In today’s Journal
▪ Today I’ll start
▪ Topic: The New World of Publishing
▪ Daily diary
▪ Of Interest (a LOT of links)
▪ The numbers
Today I’ll start that new novel. I’ve had four days away from fiction writing, and frankly, I’m jonesing for it. Or as my wife put it, “Honey, you’re getting grouchy.” (grin)
I thought I’d start writing again yesterday, but I wasn’t ready. Instead I spent a lot of quiet time with Jim Glaser and thought about the recent visit with my old friend and did some other things to slowly move myself back into my normal routine.
This morning, I thought I’d take a brief look at grief and the grieving process.
It’s an old truism that different people grieve differently. “Friend,” to me, is the biggest word in the English language. I can think no more highly of anyone than to bestow upon him or her the title Friend. In fact, whether or not that friend is also a relative has no bearing.
When someone to whom I am a friend (my choice) passes, I spend the next day or two unable to shake the knowledge that even as I am doing something (writing, taking a shower, cooking, etc.) that person has performed that same action for the final time and will never do it again on this plane of existence. That’s just my process.
Fortunately for me, a day or two later the immediacy of that loss, that knowledge, and that situation passes. I still remember them fondly and think of them now and then, but those thoughts don’t intrude All Day and into every action like they do during that first couple of days.
And so the world keeps turning and I slip quietly back into my place in it. We simply do what we do. If I were a mechanic, I’d go fix a car engine. If I were a carpenter, I’d build something. If I were a lawyer, I’d devote my attention to my client.
I’m a writer, so I write.
Topic: The New World of Publishing
Awhile back, I mentioned almost in passing that I love the new world of publishing. Here’s why:
I’ve written for most of my life and have had two nonfiction works and two books of poetry traditionally published (back in the early ’90s). However, I’ve considered myself a professional writer for only about 5 years.
Five years ago on April 15 I wrote my first short story into the dark. Five years ago in mid-October (the 19th, I think) I started writing my first novel.
Under the old way of doing things (traditional publishing) today I would have written and published no fewer than 4 novels but no more than 8 (that’s if the publisher allowed two novels per year).
I probably would have published only a handful of short stories, and I probably would not have published any short story collections.
But get this: It’s a harsh truth that no matter who you are, it’s difficult to be “discovered” by readers if you have only a handful of publications out there.
It’s also difficult to improve your craft if you’re writing only a novel or two per year. You simply don’t have the ability to practice new techniques, like grounding the reader or adding depth or writing from all five (of the POV character’s) physical senses and his/her opinions of the setting.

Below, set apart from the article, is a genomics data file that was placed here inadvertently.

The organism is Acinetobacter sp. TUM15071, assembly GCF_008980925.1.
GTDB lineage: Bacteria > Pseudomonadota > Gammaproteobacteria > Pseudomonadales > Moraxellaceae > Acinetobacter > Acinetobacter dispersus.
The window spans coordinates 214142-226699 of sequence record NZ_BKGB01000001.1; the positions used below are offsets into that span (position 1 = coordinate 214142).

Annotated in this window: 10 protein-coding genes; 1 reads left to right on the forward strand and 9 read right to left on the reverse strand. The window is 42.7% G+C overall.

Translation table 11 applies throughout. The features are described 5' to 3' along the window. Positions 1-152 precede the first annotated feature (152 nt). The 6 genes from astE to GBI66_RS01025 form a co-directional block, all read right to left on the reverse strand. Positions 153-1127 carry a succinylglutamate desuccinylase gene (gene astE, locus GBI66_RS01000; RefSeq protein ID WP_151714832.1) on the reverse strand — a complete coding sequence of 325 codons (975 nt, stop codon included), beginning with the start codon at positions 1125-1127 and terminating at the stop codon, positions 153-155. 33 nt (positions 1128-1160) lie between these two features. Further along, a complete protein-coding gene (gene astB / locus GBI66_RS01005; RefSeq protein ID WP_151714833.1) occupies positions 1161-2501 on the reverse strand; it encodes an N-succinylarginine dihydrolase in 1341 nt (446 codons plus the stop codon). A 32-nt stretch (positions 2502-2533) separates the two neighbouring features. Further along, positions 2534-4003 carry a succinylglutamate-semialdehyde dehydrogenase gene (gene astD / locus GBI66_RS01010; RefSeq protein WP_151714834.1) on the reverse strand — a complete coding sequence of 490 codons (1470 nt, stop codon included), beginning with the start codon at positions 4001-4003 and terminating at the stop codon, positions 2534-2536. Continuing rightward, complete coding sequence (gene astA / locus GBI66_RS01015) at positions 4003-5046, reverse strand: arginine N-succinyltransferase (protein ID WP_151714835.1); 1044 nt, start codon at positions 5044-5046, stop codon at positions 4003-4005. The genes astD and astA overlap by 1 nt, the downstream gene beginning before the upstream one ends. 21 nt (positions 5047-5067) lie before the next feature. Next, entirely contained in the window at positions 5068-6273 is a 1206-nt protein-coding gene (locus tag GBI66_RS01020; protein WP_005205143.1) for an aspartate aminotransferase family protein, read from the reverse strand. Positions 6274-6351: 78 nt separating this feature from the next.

Common wisdom says you can’t really get good at storytelling until you’ve written a million words of fiction.
But in the meantime, some readers will like what you’ve written no matter your skill level.
So you publish even that first story or novel so they can buy it. Then you forget it and move on to the next story or novel, and the next and the next.
In between stories, you’re learning new bits of the craft through reading, workshops, etc. And in the next work and the next, you’re applying what you learned and you’re practicing.
Go you! (Dan, for you that would be “Ya’ll geaux!”)
I am a perfect example of all of the above.
In the past five years — specifically because of the freedom this new world of publishing affords us all — I’ve written and published almost 200 short stories plus the attendant 30 or so collections plus 42 novels.
Today, I’ll start my 43rd novel. And all in less than five years.
In fact, at my current rate of production, this year alone I might write in the neighborhood of 24 novels. Which means I will have been entertained by my characters’ stories 24 times.
As a side benefit, I’ll have 24 more chances to be discovered by readers and 24 more streams of revenue from sales of those novels.
Can your production be as big as mine? The short answer is Sure.
Much depends on your situation. If you hold down a full-time job that isn’t writing, your time is more limited than mine is. If you have children still living at home, your time is more limited than mine is.
But Dean Wesley Smith devotes well over 40 hours per week to non-writing job related activities, and he’s much more prolific than I am.
The point is to develop a habit. Carve out the time to write from whatever else you have to do during the day (or weekend) and then allow nothing to interfere with that time (barring life rolls, of course).
And the bigger point is to keep the writing fun. If writing seems like drudgery or work to you, either change your attitude or find something fun to do to fill those hours. Life is far too short to unnecessarily spend any of it being miserable.
And the BIGGEST point is that it doesn’t matter whether your production is greater or less than mine. What matters is that your production tomorrow is greater than your production today. At least until you hit a comfortable plateau. Then all you have to do is run with it.
And it’s all made possible by this wonderful new world of publishing.
I’ve been torturing a mentoring client with detailing her day (for herself) in half-hour increments to see whether and how much wasted time she has. I do the same exercise a couple of times per year, and I’m due. I also recommend it, so I’ll kill two birds with one stone and do that in today’s diary as an example for you.